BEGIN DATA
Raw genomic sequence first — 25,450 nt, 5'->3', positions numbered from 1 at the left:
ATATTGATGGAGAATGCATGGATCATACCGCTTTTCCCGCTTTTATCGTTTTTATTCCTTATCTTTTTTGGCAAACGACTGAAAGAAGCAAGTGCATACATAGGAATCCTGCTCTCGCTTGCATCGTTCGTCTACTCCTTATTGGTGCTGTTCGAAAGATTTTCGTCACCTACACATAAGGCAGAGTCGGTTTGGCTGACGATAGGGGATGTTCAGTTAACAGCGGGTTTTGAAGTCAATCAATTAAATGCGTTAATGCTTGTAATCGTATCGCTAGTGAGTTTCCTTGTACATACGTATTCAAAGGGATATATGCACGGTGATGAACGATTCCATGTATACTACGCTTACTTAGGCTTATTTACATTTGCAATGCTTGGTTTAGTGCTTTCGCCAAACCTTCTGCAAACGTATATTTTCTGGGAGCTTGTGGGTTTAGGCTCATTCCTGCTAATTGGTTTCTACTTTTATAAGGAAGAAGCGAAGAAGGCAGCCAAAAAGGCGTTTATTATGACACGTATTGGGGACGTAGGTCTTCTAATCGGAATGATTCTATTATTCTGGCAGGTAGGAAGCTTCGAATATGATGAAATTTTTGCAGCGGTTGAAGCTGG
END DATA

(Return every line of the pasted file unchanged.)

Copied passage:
Raw genomic sequence first — 25,450 nt, 5'->3', positions numbered from 1 at the left:
ATATTGATGGAGAATGCATGGATCATACCGCTTTTCCCGCTTTTATCGTTTTTATTCCTTATCTTTTTTGGCAAACGACTGAAAGAAGCAAGTGCATACATAGGAATCCTGCTCTCGCTTGCATCGTTCGTCTACTCCTTATTGGTGCTGTTCGAAAGATTTTCGTCACCTACACATAAGGCAGAGTCGGTTTGGCTGACGATAGGGGATGTTCAGTTAACAGCGGGTTTTGAAGTCAATCAATTAAATGCGTTAATGCTTGTAATCGTATCGCTAGTGAGTTTCCTTGTACATACGTATTCAAAGGGATATATGCACGGTGATGAACGATTCCATGTATACTACGCTTACTTAGGCTTATTTACATTTGCAATGCTTGGTTTAGTGCTTTCGCCAAACCTTCTGCAAACGTATATTTTCTGGGAGCTTGTGGGTTTAGGCTCATTCCTGCTAATTGGTTTCTACTTTTATAAGGAAGAAGCGAAGAAGGCAGCCAAAAAGGCGTTTATTATGACACGTATTGGGGACGTAGGTCTTCTAATCGGAATGATTCTATTATTCTGGCAGGTAGGAAGCTTCGAATATGATGAAATTTTTGCAGCGGTTGAAGCTGG